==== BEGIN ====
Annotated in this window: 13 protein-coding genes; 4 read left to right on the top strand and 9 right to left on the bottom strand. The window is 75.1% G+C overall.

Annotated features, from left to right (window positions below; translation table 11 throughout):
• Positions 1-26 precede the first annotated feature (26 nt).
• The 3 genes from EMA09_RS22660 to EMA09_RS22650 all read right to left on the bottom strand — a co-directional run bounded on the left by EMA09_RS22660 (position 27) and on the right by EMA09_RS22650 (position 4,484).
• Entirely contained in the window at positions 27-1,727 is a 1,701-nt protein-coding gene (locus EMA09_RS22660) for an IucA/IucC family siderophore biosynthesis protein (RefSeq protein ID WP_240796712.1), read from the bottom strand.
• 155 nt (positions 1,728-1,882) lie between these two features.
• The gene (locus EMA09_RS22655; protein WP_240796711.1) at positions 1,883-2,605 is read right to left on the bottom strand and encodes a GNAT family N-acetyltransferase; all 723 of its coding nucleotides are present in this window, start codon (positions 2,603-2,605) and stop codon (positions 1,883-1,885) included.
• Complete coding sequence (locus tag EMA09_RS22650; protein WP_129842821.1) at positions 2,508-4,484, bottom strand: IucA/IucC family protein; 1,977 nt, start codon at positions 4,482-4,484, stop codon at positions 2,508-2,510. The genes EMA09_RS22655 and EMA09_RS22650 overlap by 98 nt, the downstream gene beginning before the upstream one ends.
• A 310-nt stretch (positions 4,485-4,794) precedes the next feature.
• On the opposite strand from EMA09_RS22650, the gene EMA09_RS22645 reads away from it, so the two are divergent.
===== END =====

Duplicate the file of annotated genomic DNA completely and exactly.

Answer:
Annotated in this window: 13 protein-coding genes; 4 read left to right on the top strand and 9 right to left on the bottom strand. The window is 75.1% G+C overall.

Annotated features, from left to right (window positions below; translation table 11 throughout):
• Positions 1-26 precede the first annotated feature (26 nt).
• The 3 genes from EMA09_RS22660 to EMA09_RS22650 all read right to left on the bottom strand — a co-directional run bounded on the left by EMA09_RS22660 (position 27) and on the right by EMA09_RS22650 (position 4,484).
• Entirely contained in the window at positions 27-1,727 is a 1,701-nt protein-coding gene (locus EMA09_RS22660) for an IucA/IucC family siderophore biosynthesis protein (RefSeq protein ID WP_240796712.1), read from the bottom strand.
• 155 nt (positions 1,728-1,882) lie between these two features.
• The gene (locus EMA09_RS22655; protein WP_240796711.1) at positions 1,883-2,605 is read right to left on the bottom strand and encodes a GNAT family N-acetyltransferase; all 723 of its coding nucleotides are present in this window, start codon (positions 2,603-2,605) and stop codon (positions 1,883-1,885) included.
• Complete coding sequence (locus tag EMA09_RS22650; protein WP_129842821.1) at positions 2,508-4,484, bottom strand: IucA/IucC family protein; 1,977 nt, start codon at positions 4,482-4,484, stop codon at positions 2,508-2,510. The genes EMA09_RS22655 and EMA09_RS22650 overlap by 98 nt, the downstream gene beginning before the upstream one ends.
• A 310-nt stretch (positions 4,485-4,794) precedes the next feature.
• On the opposite strand from EMA09_RS22650, the gene EMA09_RS22645 reads away from it, so the two are divergent.